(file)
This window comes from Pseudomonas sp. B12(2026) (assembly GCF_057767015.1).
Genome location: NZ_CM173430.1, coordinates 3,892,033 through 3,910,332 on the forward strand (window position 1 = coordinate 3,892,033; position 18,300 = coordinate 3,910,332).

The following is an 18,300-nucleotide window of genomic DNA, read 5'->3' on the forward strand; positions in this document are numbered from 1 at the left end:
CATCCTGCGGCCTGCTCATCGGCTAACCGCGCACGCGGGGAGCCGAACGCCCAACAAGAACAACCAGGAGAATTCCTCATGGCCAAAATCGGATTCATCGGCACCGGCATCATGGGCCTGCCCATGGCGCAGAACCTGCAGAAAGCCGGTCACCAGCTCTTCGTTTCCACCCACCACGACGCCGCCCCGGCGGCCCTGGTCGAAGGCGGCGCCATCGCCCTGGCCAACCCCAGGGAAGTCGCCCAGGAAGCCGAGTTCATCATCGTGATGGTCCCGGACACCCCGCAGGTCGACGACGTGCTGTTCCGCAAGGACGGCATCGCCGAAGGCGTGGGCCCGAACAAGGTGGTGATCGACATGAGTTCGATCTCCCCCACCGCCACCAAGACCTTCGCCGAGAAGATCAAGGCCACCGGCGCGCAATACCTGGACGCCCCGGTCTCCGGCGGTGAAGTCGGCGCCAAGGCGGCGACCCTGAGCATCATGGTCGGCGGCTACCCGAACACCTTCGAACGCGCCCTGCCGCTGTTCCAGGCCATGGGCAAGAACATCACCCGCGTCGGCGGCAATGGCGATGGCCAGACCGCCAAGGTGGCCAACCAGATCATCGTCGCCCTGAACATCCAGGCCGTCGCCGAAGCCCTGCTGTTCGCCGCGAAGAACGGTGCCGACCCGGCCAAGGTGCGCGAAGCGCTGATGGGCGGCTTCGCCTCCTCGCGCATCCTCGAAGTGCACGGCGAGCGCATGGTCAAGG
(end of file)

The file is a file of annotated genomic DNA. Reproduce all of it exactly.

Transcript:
This window comes from Pseudomonas sp. B12(2026) (assembly GCF_057767015.1).
Genome location: NZ_CM173430.1, coordinates 3,892,033 through 3,910,332 on the forward strand (window position 1 = coordinate 3,892,033; position 18,300 = coordinate 3,910,332).

The following is an 18,300-nucleotide window of genomic DNA, read 5'->3' on the forward strand; positions in this document are numbered from 1 at the left end:
CATCCTGCGGCCTGCTCATCGGCTAACCGCGCACGCGGGGAGCCGAACGCCCAACAAGAACAACCAGGAGAATTCCTCATGGCCAAAATCGGATTCATCGGCACCGGCATCATGGGCCTGCCCATGGCGCAGAACCTGCAGAAAGCCGGTCACCAGCTCTTCGTTTCCACCCACCACGACGCCGCCCCGGCGGCCCTGGTCGAAGGCGGCGCCATCGCCCTGGCCAACCCCAGGGAAGTCGCCCAGGAAGCCGAGTTCATCATCGTGATGGTCCCGGACACCCCGCAGGTCGACGACGTGCTGTTCCGCAAGGACGGCATCGCCGAAGGCGTGGGCCCGAACAAGGTGGTGATCGACATGAGTTCGATCTCCCCCACCGCCACCAAGACCTTCGCCGAGAAGATCAAGGCCACCGGCGCGCAATACCTGGACGCCCCGGTCTCCGGCGGTGAAGTCGGCGCCAAGGCGGCGACCCTGAGCATCATGGTCGGCGGCTACCCGAACACCTTCGAACGCGCCCTGCCGCTGTTCCAGGCCATGGGCAAGAACATCACCCGCGTCGGCGGCAATGGCGATGGCCAGACCGCCAAGGTGGCCAACCAGATCATCGTCGCCCTGAACATCCAGGCCGTCGCCGAAGCCCTGCTGTTCGCCGCGAAGAACGGTGCCGACCCGGCCAAGGTGCGCGAAGCGCTGATGGGCGGCTTCGCCTCCTCGCGCATCCTCGAAGTGCACGGCGAGCGCATGGTCAAGG